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**Implication:** A compound statement formed using the connecting words "If - then..." is called an implication or a conditional statement.

Now, the compound statement can be expressed as "if p, then q".

If statement p is true, then statement q will be true.

Such compound statements are called implications or conditional statements.

It is formed using the connecting words "if-then."

p implies q is represented as p â‡’ q.

A compound statement, "if p, then q," is always true, except in the case when p is true and q is false, because a true statement cannot imply a false statement.

Consider the statement 'If 3 is a factor of 9, then it is also a factor of 18.'

The component statements are:

p: 3 is a factor of 9.

q: 3 is a factor of 18.

Statement p â‡’ q : 3 is a factor of 9 implies that 3 is also a factor of 18.

p â‡’ q can also be expressed as:

â€¢ If p, then q.

â€¢ ~q if ~p.

â€¢ p only if q.

â€¢ p is necessary condition for q.

â€¢ q is sufficient condition for p.

Converse, inverse and contrapositive of an implication

Consider an implication, p â‡’ q

The converse of p â‡’ q is q â‡’ p.

The inverse of p â‡’ q is ~p â‡’ ~q

The contrapositive of p â‡’ q is ~q â‡’ ~p.

Examples:

1) Converse, inverse and contrapositive of the implication â€” if two sides of a triangle are equal, then it is an isosceles triangle.

The component statements are:

p: Two sides of a triangle are equal.

q: The triangle is isosceles.

The implication of the statements is p â‡’ q.

The conditional statement,

p â‡’ q: If two sides of a triangle are equal, then it is an isosceles triangle.

**Converse:**

q â‡’ p: If a triangle is isosceles, then two of its sides are equal.

**Inverse:**

~p â‡’ ~q: If two sides of a triangle are not equal, then it is not an isosceles triangle.

**Contrapositive:**

~q â‡’ ~p: If a triangle is not isosceles, then two of its sides are not equal.

2) Implication: If the sides of a triangle are equal, then its angles are also equal.

Converse: If the angles of a triangle are equal, then its sides are also equal.

Here, both the statements are true.

Such statements can also be expressed as â€” the sides of a triangle are equal if and only if its angles are equal. Such compound statements are called a bi-implication or bi-conditional.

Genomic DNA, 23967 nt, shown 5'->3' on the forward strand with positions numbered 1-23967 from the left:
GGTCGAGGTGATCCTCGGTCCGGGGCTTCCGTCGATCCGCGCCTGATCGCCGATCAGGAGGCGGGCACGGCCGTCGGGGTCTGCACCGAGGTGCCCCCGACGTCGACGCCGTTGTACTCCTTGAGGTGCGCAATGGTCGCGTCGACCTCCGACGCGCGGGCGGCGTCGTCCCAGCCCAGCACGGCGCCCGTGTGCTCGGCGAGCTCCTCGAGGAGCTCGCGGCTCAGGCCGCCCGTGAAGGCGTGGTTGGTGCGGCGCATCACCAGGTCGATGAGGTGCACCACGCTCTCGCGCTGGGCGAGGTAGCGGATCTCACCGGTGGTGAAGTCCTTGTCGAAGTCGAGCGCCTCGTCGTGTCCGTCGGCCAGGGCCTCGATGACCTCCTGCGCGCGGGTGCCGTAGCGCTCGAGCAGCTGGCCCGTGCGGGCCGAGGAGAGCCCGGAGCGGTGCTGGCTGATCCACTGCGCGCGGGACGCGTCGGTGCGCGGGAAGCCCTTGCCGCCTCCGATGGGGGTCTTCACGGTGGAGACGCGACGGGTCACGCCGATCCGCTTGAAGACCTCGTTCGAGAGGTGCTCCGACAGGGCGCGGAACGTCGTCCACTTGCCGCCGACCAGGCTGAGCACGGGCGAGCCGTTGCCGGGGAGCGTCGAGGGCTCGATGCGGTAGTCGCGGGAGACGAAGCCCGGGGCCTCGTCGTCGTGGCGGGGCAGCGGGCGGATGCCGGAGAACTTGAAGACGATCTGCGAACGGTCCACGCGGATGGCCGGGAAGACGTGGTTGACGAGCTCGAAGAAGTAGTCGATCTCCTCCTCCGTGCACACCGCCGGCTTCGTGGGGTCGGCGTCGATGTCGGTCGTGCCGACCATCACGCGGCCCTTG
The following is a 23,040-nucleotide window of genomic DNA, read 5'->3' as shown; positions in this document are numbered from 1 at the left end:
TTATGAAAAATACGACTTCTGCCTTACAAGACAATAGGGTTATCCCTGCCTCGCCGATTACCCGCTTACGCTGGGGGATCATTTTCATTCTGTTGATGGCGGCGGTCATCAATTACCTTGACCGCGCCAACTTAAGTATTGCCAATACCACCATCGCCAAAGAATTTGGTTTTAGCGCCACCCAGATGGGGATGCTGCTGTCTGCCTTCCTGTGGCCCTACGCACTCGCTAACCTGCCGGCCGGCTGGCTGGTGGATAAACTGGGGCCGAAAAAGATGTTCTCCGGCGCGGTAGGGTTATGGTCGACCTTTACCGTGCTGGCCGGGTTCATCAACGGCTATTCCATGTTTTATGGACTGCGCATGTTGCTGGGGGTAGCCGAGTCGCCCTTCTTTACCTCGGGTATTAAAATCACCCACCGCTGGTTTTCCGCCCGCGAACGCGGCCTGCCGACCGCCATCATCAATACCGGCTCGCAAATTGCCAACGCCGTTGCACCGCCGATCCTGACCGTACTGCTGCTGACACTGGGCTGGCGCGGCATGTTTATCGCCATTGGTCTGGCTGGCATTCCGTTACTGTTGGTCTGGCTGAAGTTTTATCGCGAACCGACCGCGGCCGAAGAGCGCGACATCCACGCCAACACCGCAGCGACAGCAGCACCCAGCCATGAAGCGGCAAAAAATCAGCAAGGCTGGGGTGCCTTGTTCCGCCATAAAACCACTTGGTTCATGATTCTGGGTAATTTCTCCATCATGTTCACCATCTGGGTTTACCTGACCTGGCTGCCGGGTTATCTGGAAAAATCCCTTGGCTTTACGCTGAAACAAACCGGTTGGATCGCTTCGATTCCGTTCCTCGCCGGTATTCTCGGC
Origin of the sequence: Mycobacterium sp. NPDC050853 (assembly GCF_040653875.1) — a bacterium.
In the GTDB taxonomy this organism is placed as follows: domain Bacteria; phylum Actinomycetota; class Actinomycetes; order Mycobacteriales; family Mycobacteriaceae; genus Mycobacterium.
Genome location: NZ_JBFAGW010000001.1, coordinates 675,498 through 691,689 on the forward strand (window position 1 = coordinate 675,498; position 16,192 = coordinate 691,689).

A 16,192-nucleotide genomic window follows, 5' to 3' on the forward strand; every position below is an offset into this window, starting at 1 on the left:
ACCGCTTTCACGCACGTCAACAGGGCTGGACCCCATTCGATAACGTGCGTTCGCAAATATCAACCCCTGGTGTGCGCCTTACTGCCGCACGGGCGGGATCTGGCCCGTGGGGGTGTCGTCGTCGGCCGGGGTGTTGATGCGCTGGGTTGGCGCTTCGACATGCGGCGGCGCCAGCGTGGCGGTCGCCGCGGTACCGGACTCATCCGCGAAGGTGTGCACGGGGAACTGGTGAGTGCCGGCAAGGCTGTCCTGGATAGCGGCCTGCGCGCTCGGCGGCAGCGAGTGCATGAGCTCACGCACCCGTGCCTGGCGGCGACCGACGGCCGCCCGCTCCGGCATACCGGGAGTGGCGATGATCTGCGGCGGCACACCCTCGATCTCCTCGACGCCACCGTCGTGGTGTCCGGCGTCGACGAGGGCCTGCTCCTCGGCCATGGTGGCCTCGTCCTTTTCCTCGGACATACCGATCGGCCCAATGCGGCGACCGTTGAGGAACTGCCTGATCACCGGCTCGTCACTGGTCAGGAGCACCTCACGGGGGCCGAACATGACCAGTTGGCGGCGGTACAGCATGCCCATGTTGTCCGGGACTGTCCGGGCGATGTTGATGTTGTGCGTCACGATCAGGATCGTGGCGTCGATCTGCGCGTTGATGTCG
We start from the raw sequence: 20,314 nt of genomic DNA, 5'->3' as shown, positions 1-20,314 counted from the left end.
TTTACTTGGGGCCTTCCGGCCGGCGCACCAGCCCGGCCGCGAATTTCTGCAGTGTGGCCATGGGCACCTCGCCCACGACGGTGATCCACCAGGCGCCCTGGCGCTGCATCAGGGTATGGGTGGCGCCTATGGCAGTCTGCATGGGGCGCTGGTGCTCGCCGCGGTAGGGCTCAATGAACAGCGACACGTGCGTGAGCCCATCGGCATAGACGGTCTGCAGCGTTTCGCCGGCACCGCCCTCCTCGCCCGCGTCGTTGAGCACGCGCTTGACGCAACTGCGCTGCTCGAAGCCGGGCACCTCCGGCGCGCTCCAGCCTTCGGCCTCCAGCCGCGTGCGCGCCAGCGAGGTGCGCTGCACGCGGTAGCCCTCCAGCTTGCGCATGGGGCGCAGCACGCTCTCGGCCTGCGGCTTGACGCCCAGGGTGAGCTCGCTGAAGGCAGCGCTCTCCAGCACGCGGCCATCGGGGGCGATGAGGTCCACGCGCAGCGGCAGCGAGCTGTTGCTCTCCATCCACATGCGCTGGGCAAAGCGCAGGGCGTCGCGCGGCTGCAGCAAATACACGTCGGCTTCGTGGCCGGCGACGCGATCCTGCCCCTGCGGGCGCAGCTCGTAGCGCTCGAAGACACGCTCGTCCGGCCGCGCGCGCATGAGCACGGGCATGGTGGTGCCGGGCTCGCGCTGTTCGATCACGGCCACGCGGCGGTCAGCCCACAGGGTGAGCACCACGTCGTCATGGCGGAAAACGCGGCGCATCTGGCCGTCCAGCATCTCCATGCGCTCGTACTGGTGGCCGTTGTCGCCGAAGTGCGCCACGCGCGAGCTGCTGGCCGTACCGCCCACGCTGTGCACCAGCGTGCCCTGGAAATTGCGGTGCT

**Bi-implication****:** A compound statement involving statements p and q, which is in the form of "p if and only if q," is called a bi-implication or bi-conditional.

p if and only if q is represented by p â‡’ q.

p if and only if q or p â‡’ q can also be expressed as:

â€¢ q if and only if p

â€¢ p iff q

â€¢ p is a necessary and sufficient condition for, q and vice-versa

If p and q have the same truth values (either true or false), then the bi-implication is true.

If either p or q is false, then the bi-implication is false.

**Implication:** A compound statement formed using the connecting words "If - then..." is called an implication or a conditional statement.

Now, the compound statement can be expressed as "if p, then q".

If statement p is true, then statement q will be true.

Such compound statements are called implications or conditional statements.

It is formed using the connecting words "if-then."

p implies q is represented as p â‡’ q.

A compound statement, "if p, then q," is always true, except in the case when p is true and q is false, because a true statement cannot imply a false statement.

Consider the statement 'If 3 is a factor of 9, then it is also a factor of 18.'

The component statements are:

p: 3 is a factor of 9.

q: 3 is a factor of 18.

Statement p â‡’ q : 3 is a factor of 9 implies that 3 is also a factor of 18.

p â‡’ q can also be expressed as:

â€¢ If p, then q.

â€¢ ~q if ~p.

â€¢ p only if q.

â€¢ p is necessary condition for q.

â€¢ q is sufficient condition for p.

Converse, inverse and contrapositive of an implication

Consider an implication, p â‡’ q

The converse of p â‡’ q is q â‡’ p.

The inverse of p â‡’ q is ~p â‡’ ~q

The contrapositive of p â‡’ q is ~q â‡’ ~p.

Examples:

1) Converse, inverse and contrapositive of the implication â€” if two sides of a triangle are equal, then it is an isosceles triangle.

The component statements are:

p: Two sides of a triangle are equal.

q: The triangle is isosceles.

The implication of the statements is p â‡’ q.

The conditional statement,

p â‡’ q: If two sides of a triangle are equal, then it is an isosceles triangle.

**Converse:**

q â‡’ p: If a triangle is isosceles, then two of its sides are equal.

**Inverse:**

~p â‡’ ~q: If two sides of a triangle are not equal, then it is not an isosceles triangle.

**Contrapositive:**

~q â‡’ ~p: If a triangle is not isosceles, then two of its sides are not equal.

2) Implication: If the sides of a triangle are equal, then its angles are also equal.

Converse: If the angles of a triangle are equal, then its sides are also equal.

Here, both the statements are true.

Such statements can also be expressed as â€” the sides of a triangle are equal if and only if its angles are equal. Such compound statements are called a bi-implication or bi-conditional.

**Bi-implication****:** A compound statement involving statements p and q, which is in the form of "p if and only if q," is called a bi-implication or bi-conditional.

p if and only if q is represented by p â‡’ q.

p if and only if q or p â‡’ q can also be expressed as:

â€¢ q if and only if p

â€¢ p iff q

â€¢ p is a necessary and sufficient condition for, q and vice-versa

If p and q have the same truth values (either true or false), then the bi-implication is true.

If either p or q is false, then the bi-implication is false.